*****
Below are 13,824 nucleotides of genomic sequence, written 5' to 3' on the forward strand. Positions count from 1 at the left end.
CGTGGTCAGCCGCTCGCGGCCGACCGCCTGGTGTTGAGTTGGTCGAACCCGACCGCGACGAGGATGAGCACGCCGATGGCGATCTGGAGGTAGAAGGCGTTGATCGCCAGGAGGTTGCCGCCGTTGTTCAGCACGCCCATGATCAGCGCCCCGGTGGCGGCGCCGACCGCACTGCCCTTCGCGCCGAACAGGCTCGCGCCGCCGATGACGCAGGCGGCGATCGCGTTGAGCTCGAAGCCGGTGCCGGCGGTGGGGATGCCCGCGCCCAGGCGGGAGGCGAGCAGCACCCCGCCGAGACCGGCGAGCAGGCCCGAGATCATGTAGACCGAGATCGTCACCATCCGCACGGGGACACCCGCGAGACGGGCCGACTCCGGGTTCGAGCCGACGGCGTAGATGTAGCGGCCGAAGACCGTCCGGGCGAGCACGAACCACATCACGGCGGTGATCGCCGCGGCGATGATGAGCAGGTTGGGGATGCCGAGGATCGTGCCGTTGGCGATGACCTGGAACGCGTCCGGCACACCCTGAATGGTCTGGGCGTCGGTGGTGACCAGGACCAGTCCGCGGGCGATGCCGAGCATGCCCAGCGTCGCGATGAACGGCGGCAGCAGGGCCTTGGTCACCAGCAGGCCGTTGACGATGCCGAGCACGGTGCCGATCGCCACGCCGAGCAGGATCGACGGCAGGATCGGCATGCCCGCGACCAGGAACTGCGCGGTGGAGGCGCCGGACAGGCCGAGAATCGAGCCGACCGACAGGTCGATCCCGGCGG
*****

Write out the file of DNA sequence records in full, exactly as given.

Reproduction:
Below are 13,824 nucleotides of genomic sequence, written 5' to 3' on the forward strand. Positions count from 1 at the left end.
CGTGGTCAGCCGCTCGCGGCCGACCGCCTGGTGTTGAGTTGGTCGAACCCGACCGCGACGAGGATGAGCACGCCGATGGCGATCTGGAGGTAGAAGGCGTTGATCGCCAGGAGGTTGCCGCCGTTGTTCAGCACGCCCATGATCAGCGCCCCGGTGGCGGCGCCGACCGCACTGCCCTTCGCGCCGAACAGGCTCGCGCCGCCGATGACGCAGGCGGCGATCGCGTTGAGCTCGAAGCCGGTGCCGGCGGTGGGGATGCCCGCGCCCAGGCGGGAGGCGAGCAGCACCCCGCCGAGACCGGCGAGCAGGCCCGAGATCATGTAGACCGAGATCGTCACCATCCGCACGGGGACACCCGCGAGACGGGCCGACTCCGGGTTCGAGCCGACGGCGTAGATGTAGCGGCCGAAGACCGTCCGGGCGAGCACGAACCACATCACGGCGGTGATCGCCGCGGCGATGATGAGCAGGTTGGGGATGCCGAGGATCGTGCCGTTGGCGATGACCTGGAACGCGTCCGGCACACCCTGAATGGTCTGGGCGTCGGTGGTGACCAGGACCAGTCCGCGGGCGATGCCGAGCATGCCCAGCGTCGCGATGAACGGCGGCAGCAGGGCCTTGGTCACCAGCAGGCCGTTGACGATGCCGAGCACGGTGCCGATCGCCACGCCGAGCAGGATCGACGGCAGGATCGGCATGCCCGCGACCAGGAACTGCGCGGTGGAGGCGCCGGACAGGCCGAGAATCGAGCCGACCGACAGGTCGATCCCGGCGG